Since late last week, the Republican National Committee (RNC) has been circulating a comically lame political advertisement around Capitol Hill. Since the ad isn't actually running on TV anywhere, the message is clearly to members of Congress and their staff: "If you don't do as Bush says on the issue of telecom immunity, this is the kind of ad we will run against you in your home district in November."
Wait — this is your best shot? You're going to retake Congress by rerunning a bad episode of 24?
In fact, this flawed script has already been used — in Republican Congresswoman Nancy Johnson's failed attempt to hang on to her seat in 2006:
The ad failed the field-test miserably. Local newspapers and residents hated it. The New Haven Independent called it "the worst ad ever". The ad's target, Chris Murphy, swiftly made the obvious reply:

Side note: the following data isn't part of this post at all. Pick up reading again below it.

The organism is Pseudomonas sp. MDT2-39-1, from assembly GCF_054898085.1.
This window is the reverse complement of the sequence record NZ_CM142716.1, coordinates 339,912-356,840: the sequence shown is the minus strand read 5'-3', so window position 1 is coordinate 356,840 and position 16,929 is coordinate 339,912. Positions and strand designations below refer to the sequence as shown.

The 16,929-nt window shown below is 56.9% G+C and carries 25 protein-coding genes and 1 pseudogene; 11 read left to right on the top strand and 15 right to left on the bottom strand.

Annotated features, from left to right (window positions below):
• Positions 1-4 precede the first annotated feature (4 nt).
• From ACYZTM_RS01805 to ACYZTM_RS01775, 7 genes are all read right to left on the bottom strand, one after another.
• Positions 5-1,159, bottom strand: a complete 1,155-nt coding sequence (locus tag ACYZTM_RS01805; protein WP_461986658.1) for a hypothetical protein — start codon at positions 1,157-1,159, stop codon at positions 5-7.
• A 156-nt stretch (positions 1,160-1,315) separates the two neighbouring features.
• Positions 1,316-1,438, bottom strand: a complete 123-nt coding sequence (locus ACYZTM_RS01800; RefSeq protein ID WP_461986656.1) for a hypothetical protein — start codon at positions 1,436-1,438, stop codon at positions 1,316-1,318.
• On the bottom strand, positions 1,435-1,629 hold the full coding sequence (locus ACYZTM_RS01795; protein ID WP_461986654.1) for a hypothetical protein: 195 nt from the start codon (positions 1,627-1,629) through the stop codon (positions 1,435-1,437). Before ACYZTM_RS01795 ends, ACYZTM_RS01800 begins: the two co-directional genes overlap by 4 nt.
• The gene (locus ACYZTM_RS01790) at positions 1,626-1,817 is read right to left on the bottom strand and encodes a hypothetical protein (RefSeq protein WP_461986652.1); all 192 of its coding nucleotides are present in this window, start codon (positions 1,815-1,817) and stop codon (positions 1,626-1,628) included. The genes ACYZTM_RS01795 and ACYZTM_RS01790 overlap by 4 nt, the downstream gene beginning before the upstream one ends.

The result? Despite 24 years of incumbency and a massive financial advantage, Johnson lost her seat to Chris Murphy. Most observers believe her loss stemmed in part from backlash against what was perceived as an overly aggressive and dishonest ad campaign.
Make no mistake, the GOP's message on terrorist surveillance and telecom immunity is a losing one. We'd like to remind them of the US's last election cycle, in which they ran saber-rattling "national security" ads like these across the country, only to consequently suffer their worst electoral defeat in years. In district after district, the tactic failed — because Americans of all parties knew lying and deception when they saw it.